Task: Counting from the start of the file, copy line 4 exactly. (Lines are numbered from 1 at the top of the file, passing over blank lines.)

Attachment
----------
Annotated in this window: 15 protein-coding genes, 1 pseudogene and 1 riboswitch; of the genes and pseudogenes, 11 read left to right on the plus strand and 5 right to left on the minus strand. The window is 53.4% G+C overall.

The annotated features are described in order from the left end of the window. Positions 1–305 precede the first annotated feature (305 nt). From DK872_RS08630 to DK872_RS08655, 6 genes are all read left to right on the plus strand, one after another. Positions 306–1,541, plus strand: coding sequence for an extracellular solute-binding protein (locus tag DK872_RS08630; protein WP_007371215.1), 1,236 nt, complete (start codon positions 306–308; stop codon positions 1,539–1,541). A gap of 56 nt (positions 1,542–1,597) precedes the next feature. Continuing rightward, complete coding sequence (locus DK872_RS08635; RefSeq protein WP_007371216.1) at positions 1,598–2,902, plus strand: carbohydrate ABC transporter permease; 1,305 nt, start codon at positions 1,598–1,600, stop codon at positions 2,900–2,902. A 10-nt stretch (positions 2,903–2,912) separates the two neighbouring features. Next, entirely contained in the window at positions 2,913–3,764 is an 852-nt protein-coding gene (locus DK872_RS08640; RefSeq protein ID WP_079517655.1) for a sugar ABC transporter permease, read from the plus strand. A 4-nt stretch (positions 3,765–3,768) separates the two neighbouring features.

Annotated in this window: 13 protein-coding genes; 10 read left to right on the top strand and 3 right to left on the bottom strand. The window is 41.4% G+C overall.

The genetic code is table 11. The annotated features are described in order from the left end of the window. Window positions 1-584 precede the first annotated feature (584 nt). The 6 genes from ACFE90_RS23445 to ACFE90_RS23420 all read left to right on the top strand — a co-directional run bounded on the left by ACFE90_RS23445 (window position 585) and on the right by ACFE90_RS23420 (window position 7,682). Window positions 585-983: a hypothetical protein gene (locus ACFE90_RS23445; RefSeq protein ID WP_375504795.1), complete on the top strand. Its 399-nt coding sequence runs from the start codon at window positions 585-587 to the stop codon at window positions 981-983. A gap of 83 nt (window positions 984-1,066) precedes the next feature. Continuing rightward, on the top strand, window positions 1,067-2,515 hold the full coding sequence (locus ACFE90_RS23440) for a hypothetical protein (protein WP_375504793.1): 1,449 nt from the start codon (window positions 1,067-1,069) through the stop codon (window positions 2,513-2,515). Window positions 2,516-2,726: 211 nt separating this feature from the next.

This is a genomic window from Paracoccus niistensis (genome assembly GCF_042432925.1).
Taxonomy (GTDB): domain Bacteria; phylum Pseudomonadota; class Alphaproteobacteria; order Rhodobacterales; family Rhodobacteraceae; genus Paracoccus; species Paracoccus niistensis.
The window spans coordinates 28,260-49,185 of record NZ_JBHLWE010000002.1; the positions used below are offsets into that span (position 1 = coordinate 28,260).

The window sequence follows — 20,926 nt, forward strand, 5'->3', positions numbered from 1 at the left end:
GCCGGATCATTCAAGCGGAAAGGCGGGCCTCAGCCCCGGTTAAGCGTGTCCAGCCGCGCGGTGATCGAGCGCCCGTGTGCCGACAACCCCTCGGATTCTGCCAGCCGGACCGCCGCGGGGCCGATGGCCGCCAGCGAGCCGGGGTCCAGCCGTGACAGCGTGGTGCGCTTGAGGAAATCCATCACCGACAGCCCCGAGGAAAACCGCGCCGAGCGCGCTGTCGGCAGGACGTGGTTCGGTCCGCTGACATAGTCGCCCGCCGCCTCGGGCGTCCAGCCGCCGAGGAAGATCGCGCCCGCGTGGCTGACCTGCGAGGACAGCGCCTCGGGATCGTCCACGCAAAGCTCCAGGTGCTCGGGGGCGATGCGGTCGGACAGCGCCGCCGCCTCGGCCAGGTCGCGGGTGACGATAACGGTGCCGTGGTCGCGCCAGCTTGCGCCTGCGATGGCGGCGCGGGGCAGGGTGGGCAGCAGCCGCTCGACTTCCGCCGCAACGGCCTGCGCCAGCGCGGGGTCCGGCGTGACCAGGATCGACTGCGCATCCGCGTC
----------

The genetic code is table 11. The annotated features are described in order from the left end of the window. Window positions 1-584 precede the first annotated feature (584 nt). The 6 genes from ACFE90_RS23445 to ACFE90_RS23420 all read left to right on the top strand — a co-directional run bounded on the left by ACFE90_RS23445 (window position 585) and on the right by ACFE90_RS23420 (window position 7,682). Window positions 585-983: a hypothetical protein gene (locus ACFE90_RS23445; RefSeq protein ID WP_375504795.1), complete on the top strand. Its 399-nt coding sequence runs from the start codon at window positions 585-587 to the stop codon at window positions 981-983. A gap of 83 nt (window positions 984-1,066) precedes the next feature. Continuing rightward, on the top strand, window positions 1,067-2,515 hold the full coding sequence (locus ACFE90_RS23440) for a hypothetical protein (protein WP_375504793.1): 1,449 nt from the start codon (window positions 1,067-1,069) through the stop codon (window positions 2,513-2,515). Window positions 2,516-2,726: 211 nt separating this feature from the next.